The Ring

Nora lifted the empty glass from its perch on the edge of her coffee table, only to reveal the ghostly imprint beneath. She ran her finger over the white ring to test its stubbornness; it glared back at her, a single white eye in a dark sea.

Ben had left that morning—had dressed and washed his face and eaten breakfast as Nora pretended to sleep in their bed, hands clenched under their quilt. She didn’t know if he would return and she could not decide if she really even wanted him to. She wanted to cry out to him, wanted him to comfort her, but couldn’t be sure that her body wouldn’t bristle under his touch. He had not kissed her goodbye, but after five years of marriage, she knew that never was his custom.

Nora took the glass to the sink, let the hot water scald her hands as she washed the outside rim and then sank her hand down inside its hollow. They were going to name the baby Samantha. She scrubbed harder, left herself for a moment to observe the young woman slouched over the sink, her unwashed hair, the robe that she knew would stay on all day shrouding the flat stomach.

Samantha. The name sounded as foreign as a word repeated so many times that it loses its meaning, syllables broken and unable to mend themselves. Nora concentrated on drying the glass for much longer than necessary before righting it in its proper row.

She had driven herself to the hospital when the bleeding started. Sitting on cold vinyl still in hospital gown, she had listened to the doctor’s verdict with no arms to hold her. Afterwards, at home, she had set her purse down in their living room and opened the door of the would-be nursery, its walls still smelling of fresh paint, had allowed the dreams for her daughter to wash over her in waves—the newly-assembled crib, the old rocking chair her mother had given them, the rug with its price tag still attached.

After several minutes of the slow drowning, her body kicked into survival mode: crossing the room in three strides, she ripped the curtains down in one violent motion, and then, as methodically as a rosary prayer, she took her time pulling the yellow lace from its fabric, the pop-pop-pop of torn thread no match for the roar in her head. When Ben finally came home from work, he found her shivering in a bath long grown cold, her eyes dry and staring.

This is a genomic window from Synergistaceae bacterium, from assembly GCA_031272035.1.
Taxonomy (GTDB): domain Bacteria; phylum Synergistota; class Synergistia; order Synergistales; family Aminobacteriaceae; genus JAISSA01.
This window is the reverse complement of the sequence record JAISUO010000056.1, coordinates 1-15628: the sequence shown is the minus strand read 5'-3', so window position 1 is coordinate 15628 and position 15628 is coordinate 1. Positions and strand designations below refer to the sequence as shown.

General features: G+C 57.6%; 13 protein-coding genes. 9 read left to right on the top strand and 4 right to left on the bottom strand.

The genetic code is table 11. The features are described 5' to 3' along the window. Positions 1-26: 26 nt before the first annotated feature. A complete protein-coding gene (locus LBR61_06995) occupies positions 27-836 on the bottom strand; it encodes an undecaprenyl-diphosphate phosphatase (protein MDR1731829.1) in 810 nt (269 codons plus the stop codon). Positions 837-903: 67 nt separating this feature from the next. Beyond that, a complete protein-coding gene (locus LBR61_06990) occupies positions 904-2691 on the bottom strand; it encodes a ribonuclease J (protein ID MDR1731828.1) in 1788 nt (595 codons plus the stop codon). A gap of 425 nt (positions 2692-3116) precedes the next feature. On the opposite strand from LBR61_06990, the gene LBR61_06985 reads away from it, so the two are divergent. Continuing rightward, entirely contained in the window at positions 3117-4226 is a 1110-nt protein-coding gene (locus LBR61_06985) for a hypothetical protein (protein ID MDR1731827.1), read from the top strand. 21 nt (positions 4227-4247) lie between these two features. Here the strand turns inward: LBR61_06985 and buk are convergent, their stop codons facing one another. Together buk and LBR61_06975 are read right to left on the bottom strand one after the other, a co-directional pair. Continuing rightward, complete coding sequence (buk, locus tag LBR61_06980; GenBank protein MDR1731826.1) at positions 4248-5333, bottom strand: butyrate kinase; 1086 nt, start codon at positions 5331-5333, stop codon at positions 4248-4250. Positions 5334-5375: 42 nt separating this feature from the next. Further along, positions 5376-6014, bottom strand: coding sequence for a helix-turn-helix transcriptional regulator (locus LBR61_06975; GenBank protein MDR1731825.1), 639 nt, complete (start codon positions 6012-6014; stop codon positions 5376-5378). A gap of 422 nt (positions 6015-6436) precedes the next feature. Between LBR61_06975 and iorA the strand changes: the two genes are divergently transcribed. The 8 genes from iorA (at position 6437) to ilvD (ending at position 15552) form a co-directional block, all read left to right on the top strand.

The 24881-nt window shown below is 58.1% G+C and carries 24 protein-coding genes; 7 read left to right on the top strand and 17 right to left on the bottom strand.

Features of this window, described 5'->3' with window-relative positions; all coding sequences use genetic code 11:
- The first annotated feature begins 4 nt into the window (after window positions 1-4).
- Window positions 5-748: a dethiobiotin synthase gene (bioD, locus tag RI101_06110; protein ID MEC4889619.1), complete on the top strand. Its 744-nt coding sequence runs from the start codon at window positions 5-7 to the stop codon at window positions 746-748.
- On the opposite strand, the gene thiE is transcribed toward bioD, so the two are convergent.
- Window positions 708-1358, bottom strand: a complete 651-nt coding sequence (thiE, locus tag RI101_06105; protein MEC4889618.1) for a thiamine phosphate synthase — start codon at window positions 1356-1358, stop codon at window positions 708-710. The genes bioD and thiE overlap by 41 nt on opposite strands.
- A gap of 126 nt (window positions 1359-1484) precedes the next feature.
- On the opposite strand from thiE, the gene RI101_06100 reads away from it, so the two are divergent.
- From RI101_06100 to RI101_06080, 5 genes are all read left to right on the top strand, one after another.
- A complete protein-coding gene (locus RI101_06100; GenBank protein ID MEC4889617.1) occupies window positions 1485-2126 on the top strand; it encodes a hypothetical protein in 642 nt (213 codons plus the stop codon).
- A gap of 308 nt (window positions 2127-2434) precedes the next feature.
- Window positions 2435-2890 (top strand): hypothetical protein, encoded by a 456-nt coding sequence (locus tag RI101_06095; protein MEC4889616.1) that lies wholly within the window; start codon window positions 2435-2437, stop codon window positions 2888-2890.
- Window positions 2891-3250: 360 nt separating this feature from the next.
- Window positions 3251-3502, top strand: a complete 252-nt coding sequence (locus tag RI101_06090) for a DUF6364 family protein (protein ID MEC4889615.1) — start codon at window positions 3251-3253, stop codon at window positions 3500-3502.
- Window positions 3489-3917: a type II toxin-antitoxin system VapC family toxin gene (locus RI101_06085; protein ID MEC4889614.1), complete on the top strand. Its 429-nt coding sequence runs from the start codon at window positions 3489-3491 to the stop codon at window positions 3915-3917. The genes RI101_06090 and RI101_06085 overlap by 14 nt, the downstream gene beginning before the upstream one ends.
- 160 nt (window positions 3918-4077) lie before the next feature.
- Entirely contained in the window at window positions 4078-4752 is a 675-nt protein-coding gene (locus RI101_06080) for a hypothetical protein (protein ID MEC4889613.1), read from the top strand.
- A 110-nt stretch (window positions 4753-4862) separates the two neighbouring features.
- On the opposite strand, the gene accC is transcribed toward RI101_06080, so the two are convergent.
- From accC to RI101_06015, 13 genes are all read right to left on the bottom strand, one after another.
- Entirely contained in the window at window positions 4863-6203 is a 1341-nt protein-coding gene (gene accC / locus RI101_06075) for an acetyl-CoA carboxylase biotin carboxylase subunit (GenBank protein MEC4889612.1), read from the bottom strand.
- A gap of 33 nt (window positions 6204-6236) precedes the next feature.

They used to be in love. But they had been young. They hadn’t known any better. Nora wasn’t sure when they began growing apart; it was a gradual shift, like continents slowly tearing away from one another, the sea between them lapping respective banks, eroding all that seemed familiar. Even before the summer night they finished off two bottles of Pinot, lay naked by the window air conditioner, kissed a little too desperately and made something just a little short of love, there were talks of separation.

They might have made quite a family, she thought. A baby might have saved everything. Nora had focused all her hope on the magic inside her belly, had believed with all her heart that she would never be alone again. “If it’s a girl, I hope she has your eyes,” Ben had said, beaming at her in uncharacteristic admiration. She wanted to hit Pause, relive that glow she had felt then forever. The next day, she ripped up the piece of paper her friend had given her with the lawyer’s number, threw it in the trash.

He listened with a stoic’s face to the news, delivered as it was in broken bursts of courage. Wordlessly, he filled a glass with ice, two fingers-width of vodka and transferred it delicately to her shaking hand. Nora drank without tasting and followed the trail of cold liquid over her tongue and down her throat until she felt it coat her empty stomach, the subtle burn. They sat in silence for a long while before he took the sweating glass from her, set it down on the table and led her to bed.

To anyone else, to any visitor, it might not have even been noticed, so weak was the white outline. And even if it were, it would have been acknowledged and then ignored as a charming mark of character to an old piece of furniture, some child’s negligence, the last echo of a memory trying to keep its place.

Heidi Evans

Heidi Evans has an M.A. in Creative and Media Writing from Swansea University in Wales. She teaches writing and literature at Nashville State Community College, and her work has appeared in Nashville Arts, Swansea Review, and other journals. She can be reached at

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